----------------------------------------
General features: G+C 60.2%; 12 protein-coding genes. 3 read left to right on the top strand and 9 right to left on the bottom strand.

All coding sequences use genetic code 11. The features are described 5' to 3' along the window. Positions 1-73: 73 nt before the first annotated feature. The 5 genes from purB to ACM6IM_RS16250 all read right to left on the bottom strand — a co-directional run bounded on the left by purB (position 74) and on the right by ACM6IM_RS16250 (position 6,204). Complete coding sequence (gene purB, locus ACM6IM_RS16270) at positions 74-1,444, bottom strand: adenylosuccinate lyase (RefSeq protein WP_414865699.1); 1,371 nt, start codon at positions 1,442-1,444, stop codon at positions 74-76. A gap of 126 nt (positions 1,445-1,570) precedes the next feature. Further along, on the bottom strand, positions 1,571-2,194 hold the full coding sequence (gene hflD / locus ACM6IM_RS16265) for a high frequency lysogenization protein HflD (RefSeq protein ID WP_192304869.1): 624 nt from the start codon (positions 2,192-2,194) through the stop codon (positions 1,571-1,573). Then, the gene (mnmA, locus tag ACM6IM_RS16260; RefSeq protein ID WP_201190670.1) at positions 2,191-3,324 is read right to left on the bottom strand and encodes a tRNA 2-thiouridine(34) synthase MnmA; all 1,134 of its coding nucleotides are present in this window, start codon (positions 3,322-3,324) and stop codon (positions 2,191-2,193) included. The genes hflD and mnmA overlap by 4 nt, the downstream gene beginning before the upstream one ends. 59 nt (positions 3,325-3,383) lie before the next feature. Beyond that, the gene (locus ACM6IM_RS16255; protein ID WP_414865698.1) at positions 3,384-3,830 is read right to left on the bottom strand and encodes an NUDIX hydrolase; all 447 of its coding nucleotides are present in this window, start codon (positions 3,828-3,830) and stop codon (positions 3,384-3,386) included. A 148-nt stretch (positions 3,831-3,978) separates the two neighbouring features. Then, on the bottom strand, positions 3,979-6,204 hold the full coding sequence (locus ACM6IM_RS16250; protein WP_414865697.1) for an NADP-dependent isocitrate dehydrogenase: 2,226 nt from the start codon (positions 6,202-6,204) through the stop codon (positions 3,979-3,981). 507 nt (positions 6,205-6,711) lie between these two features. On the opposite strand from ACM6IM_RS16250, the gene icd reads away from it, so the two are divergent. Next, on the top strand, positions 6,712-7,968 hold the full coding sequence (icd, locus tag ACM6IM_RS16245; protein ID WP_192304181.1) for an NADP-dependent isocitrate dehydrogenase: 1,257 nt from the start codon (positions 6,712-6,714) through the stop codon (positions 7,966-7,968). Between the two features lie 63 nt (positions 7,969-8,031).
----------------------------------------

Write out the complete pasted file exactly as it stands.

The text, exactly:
General features: G+C 60.2%; 12 protein-coding genes. 3 read left to right on the top strand and 9 right to left on the bottom strand.

All coding sequences use genetic code 11. The features are described 5' to 3' along the window. Positions 1-73: 73 nt before the first annotated feature. The 5 genes from purB to ACM6IM_RS16250 all read right to left on the bottom strand — a co-directional run bounded on the left by purB (position 74) and on the right by ACM6IM_RS16250 (position 6,204). Complete coding sequence (gene purB, locus ACM6IM_RS16270) at positions 74-1,444, bottom strand: adenylosuccinate lyase (RefSeq protein WP_414865699.1); 1,371 nt, start codon at positions 1,442-1,444, stop codon at positions 74-76. A gap of 126 nt (positions 1,445-1,570) precedes the next feature. Further along, on the bottom strand, positions 1,571-2,194 hold the full coding sequence (gene hflD / locus ACM6IM_RS16265) for a high frequency lysogenization protein HflD (RefSeq protein ID WP_192304869.1): 624 nt from the start codon (positions 2,192-2,194) through the stop codon (positions 1,571-1,573). Then, the gene (mnmA, locus tag ACM6IM_RS16260; RefSeq protein ID WP_201190670.1) at positions 2,191-3,324 is read right to left on the bottom strand and encodes a tRNA 2-thiouridine(34) synthase MnmA; all 1,134 of its coding nucleotides are present in this window, start codon (positions 3,322-3,324) and stop codon (positions 2,191-2,193) included. The genes hflD and mnmA overlap by 4 nt, the downstream gene beginning before the upstream one ends. 59 nt (positions 3,325-3,383) lie before the next feature. Beyond that, the gene (locus ACM6IM_RS16255; protein ID WP_414865698.1) at positions 3,384-3,830 is read right to left on the bottom strand and encodes an NUDIX hydrolase; all 447 of its coding nucleotides are present in this window, start codon (positions 3,828-3,830) and stop codon (positions 3,384-3,386) included. A 148-nt stretch (positions 3,831-3,978) separates the two neighbouring features. Then, on the bottom strand, positions 3,979-6,204 hold the full coding sequence (locus ACM6IM_RS16250; protein WP_414865697.1) for an NADP-dependent isocitrate dehydrogenase: 2,226 nt from the start codon (positions 6,202-6,204) through the stop codon (positions 3,979-3,981). 507 nt (positions 6,205-6,711) lie between these two features. On the opposite strand from ACM6IM_RS16250, the gene icd reads away from it, so the two are divergent. Next, on the top strand, positions 6,712-7,968 hold the full coding sequence (icd, locus tag ACM6IM_RS16245; protein ID WP_192304181.1) for an NADP-dependent isocitrate dehydrogenase: 1,257 nt from the start codon (positions 6,712-6,714) through the stop codon (positions 7,966-7,968). Between the two features lie 63 nt (positions 7,969-8,031).